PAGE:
The Asian tsunami has claimed more than 200,000 lives in Indonesia, Sri Lanka, India, Thailand and other countries, and left a trail of destruction in its wake. Although the tsunami had natural causes, the scale of the catastrophe was by no means inevitable.
Obvious questions are raised. Why was there no advance warning? Why are millions of people living in highly vulnerable positions with no protection against natural disasters? Why have the relief efforts for survivors been so chaotic and limited? Any serious probing of these questions leads to an examination of the underlying social and political roots of the disaster which lie in the nature of the profit system itself.
Having initially treated the calamity with indifference, governments around the world are now seeking to exploit it to pursue their own economic and strategic interests. Under the guise of “humanitarian relief”, the US now has the largest naval armada in the region since the Vietnam War. US troops have landed in Sri Lanka and Indonesia, where the Pentagon has had long-held ambitions for a strategic presence along key shipping routes.
In Colombo, the disaster has heightened the political crisis of the United Peoples Freedom Alliance (UPFA) government. Unable to offer any hope to ordinary people for a future free of civil war and social misery, President Chandrika Kumaratunga is using the tsunami to justify openly autocratic measures. As well as imposing a state of emergency and placing the military in charge of relief operations, she is now suggesting that the constitution be set aside and all elections postponed for five years.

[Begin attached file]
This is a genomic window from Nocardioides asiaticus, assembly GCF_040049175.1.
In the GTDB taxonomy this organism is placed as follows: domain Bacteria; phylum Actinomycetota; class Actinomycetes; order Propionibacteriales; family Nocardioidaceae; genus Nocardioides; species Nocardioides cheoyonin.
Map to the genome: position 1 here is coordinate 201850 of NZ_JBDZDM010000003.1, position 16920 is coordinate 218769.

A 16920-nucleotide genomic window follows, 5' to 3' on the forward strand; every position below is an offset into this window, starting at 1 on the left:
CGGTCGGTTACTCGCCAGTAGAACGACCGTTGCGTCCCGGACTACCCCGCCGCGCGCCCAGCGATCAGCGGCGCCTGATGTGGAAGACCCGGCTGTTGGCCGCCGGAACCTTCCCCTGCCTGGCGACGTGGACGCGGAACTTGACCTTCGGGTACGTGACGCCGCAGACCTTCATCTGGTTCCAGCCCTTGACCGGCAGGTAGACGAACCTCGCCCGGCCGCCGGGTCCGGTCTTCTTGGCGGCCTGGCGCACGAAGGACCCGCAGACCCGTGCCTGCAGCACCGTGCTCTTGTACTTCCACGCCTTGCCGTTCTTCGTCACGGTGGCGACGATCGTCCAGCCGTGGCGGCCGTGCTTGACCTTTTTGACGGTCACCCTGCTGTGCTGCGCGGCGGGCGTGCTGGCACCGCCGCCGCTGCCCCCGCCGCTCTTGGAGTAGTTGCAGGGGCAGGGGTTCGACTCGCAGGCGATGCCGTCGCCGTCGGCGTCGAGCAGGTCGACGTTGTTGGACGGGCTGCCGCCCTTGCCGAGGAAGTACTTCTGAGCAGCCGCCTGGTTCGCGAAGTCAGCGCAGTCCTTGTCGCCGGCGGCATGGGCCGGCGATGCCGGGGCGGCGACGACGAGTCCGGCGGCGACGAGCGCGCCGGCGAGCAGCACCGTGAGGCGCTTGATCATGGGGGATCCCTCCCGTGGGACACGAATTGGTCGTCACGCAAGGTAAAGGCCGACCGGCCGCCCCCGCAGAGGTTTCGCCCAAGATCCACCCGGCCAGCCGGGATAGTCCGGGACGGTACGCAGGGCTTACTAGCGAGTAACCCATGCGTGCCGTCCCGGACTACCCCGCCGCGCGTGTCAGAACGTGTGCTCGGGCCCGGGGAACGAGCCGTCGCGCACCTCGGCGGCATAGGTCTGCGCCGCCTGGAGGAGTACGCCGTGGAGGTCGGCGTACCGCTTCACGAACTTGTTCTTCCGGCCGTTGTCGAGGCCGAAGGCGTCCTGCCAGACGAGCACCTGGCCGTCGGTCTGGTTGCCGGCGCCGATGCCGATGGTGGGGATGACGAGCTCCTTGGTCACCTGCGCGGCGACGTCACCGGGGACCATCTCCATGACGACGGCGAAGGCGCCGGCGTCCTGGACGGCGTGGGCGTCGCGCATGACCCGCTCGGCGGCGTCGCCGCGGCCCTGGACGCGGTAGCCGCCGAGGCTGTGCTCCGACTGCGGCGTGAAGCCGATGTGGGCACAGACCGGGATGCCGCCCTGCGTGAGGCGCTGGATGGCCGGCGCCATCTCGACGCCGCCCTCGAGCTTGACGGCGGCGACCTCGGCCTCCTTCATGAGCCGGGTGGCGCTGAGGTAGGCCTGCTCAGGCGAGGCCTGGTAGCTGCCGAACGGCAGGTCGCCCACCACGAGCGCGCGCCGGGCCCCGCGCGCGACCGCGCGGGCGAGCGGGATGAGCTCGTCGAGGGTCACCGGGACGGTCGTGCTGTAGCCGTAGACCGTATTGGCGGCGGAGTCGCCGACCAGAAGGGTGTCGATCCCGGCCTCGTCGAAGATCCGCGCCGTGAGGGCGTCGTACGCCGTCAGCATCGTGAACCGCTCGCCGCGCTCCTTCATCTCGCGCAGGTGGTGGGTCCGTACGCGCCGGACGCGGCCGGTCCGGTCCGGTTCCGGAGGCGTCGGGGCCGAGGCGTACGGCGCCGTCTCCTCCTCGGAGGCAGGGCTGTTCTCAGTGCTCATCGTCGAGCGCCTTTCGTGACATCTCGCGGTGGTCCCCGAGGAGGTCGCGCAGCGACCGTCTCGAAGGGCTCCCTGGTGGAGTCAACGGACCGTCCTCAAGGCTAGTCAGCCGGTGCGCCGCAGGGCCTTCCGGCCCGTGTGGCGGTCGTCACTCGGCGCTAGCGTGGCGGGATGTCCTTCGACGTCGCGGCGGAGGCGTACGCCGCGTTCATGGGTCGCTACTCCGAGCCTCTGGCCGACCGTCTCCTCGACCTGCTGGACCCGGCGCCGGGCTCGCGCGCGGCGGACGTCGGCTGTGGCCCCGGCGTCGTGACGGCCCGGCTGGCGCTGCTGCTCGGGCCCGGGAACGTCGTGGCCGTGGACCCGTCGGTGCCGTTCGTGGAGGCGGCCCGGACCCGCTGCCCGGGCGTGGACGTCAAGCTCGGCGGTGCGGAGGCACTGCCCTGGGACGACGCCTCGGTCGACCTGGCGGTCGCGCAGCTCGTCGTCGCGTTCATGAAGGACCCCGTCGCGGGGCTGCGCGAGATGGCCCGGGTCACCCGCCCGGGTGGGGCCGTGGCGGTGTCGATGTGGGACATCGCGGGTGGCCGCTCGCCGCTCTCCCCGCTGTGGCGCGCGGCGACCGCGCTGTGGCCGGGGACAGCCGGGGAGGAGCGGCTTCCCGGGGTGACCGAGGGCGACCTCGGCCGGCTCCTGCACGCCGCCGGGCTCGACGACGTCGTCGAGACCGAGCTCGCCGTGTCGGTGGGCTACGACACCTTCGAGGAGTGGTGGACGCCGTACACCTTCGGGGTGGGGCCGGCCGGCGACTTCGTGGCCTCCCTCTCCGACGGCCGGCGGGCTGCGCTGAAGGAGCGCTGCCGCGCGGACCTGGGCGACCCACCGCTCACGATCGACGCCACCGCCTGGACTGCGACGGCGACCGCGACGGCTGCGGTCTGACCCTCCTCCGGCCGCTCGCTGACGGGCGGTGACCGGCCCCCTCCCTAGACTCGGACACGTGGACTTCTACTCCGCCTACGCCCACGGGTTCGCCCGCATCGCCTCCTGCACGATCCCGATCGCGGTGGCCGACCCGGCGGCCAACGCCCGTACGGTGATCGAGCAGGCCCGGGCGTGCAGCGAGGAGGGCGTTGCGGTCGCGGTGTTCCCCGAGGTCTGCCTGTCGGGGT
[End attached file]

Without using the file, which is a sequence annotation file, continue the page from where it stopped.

The WSWS/SEP meeting in Colombo will discuss the historical and political issues underlying the tsunami disaster and advance the socialist alternative to poverty, social inequality and war.
K. Ratnayake, a member of the WSWS International Editorial Board and the Socialist Equality Party Central Committee, will deliver the main report.
Date and time: February 1, 4.30 p.m.
Venue: Public Library Auditorium, Colombo.